Fri., Oct. 7, 2022
Port Townsend is full of ghosts, cinematic and otherwise
Exploring one of the batteries at Fort Worden Historical State Park. (Leslie Kelly)
October is a ghostly month to visit Port Townsend.
As roaming RVers, we’re here for a volunteer job, serving at the Commanding Officer’s Quarters museum at Fort Worden Historical State Park. Upon arriving for our new gig, it quickly became apparent that the spirit world is alive and well in the Victorian-era city of Port Townsend.
On our first day volunteering at the park, we ran into some ghost hunters.
“I heard there were spirits here,” a woman said as she walked into the museum. “May I bring in some recording equipment?” She carefully walked through the commanding officer’s home, built in 1904, hoping to capture some ghostly evidence.
Nothing popped up during her visit, but she and her family didn’t mind. They were happy simply to be on a ghost hunt in what is considered Washington’s most haunted city.
And make no mistake, Port Townsend is haunted. Washington’s first major port was a boomtown in the 1850s, and murders and other mayhem were part general scene in the rough and rowdy settlement.
Ghosts are regularly spotted at several locations downtown, including the venerable Palace Hotel on Water Street. And to celebrate Halloween, the city is promoting its ghostly reputation with a special tour of haunted sites on Oct. 28 and 29 called the “Haunted Histories and Mysteries of Port Townsend.”
The grounds of Fort Worden also are said to be haunted. The military installation was built in the early 1900s to protect the entrance to Puget Sound with huge gun emplacements, and the tunnels and bunkers on Artillery Hill overlooking the Salish Sea are definitely spooky. Hikers have reported hearing moans coming from their depths.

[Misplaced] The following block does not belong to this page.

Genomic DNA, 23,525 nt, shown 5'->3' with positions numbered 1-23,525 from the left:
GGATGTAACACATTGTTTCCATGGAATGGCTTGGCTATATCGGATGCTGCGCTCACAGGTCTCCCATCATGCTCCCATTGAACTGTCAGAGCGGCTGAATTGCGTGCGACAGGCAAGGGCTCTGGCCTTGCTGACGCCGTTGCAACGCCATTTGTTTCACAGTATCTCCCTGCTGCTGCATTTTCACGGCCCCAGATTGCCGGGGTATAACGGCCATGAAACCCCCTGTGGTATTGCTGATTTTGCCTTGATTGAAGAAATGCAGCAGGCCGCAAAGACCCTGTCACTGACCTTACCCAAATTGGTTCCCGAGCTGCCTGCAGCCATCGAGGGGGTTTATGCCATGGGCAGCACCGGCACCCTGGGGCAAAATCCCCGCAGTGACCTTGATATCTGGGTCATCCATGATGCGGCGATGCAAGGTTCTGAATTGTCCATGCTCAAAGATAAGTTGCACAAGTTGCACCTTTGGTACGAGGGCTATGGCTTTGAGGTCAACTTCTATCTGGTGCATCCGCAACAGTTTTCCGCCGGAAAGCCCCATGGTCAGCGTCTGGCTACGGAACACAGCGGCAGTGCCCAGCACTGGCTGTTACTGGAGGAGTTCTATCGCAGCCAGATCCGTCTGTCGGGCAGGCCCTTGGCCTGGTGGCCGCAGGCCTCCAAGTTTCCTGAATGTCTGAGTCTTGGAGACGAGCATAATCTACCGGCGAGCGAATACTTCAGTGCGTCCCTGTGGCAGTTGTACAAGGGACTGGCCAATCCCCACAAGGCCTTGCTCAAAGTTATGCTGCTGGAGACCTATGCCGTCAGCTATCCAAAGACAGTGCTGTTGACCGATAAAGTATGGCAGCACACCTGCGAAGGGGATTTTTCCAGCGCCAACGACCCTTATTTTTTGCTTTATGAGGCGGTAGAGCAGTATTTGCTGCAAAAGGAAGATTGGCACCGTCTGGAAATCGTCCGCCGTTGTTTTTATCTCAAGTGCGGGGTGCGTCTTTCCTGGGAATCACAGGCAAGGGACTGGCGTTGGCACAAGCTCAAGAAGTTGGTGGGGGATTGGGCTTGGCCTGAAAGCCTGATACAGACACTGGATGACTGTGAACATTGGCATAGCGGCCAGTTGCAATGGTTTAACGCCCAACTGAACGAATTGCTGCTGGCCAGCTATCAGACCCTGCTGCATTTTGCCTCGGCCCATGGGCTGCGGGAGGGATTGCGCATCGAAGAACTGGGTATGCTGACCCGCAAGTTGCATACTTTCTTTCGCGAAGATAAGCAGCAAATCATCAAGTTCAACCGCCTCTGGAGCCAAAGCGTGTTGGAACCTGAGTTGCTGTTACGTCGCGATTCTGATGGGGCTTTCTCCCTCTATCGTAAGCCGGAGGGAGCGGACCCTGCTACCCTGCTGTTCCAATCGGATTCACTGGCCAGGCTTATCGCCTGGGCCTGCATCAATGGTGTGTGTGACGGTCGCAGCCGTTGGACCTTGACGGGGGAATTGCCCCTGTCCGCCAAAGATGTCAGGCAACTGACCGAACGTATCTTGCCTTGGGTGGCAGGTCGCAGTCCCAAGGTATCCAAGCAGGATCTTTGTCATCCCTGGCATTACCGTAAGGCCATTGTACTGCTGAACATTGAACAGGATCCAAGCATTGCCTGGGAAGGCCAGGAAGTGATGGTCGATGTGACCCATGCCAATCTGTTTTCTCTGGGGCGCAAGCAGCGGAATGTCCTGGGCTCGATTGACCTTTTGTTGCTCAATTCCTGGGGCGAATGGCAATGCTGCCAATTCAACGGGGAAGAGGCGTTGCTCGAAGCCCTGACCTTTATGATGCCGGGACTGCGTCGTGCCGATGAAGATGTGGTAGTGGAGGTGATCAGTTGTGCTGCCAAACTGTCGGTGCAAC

“This place gives me the creeps,” Leslie said as we toured Battery Ash on the top of the hill. It feels as if you’re being watched as you stumble through the dark, dank tunnels.
Another kind of spirit world lives on at Fort Worden -- the spirit of the cinema. The 1982 film “Officer and a Gentleman” was filmed on the grounds of the state park, and fans of the movie will constantly be reminded of certain scenes.
We can’t pass the beautiful parade grounds at Fort Worden without remembering Louis Gossett Jr. taunting new recruit Richard Gere: “Stop eye-balling me, boy!” Gossett won an Oscar for his portrayal of the tough gunnery sergeant.
It’s interesting for RVers to visit this state park. For all of its military past, the park today feels more like a community center, and its grounds host weddings, family reunions, yoga retreats and even a major music event, the Thing festival. It’s a gorgeous place, with sprawling powered campsites on the beach and in the forest near the former military installation.
More than two miles of shoreline can be explored in the park, and miles of trails snake through Artillery Hill offering gorgeous views of Admiralty Inlet, Whidbey Island in the distance.
Outside of the park, the beautiful city of Port Townsend beckons. Leslie was thrilled to have two farmers markets to explore during the first weekend of our stay.
We can see why the ghosts of Port Townsend chose this interesting, scenic place. Why leave?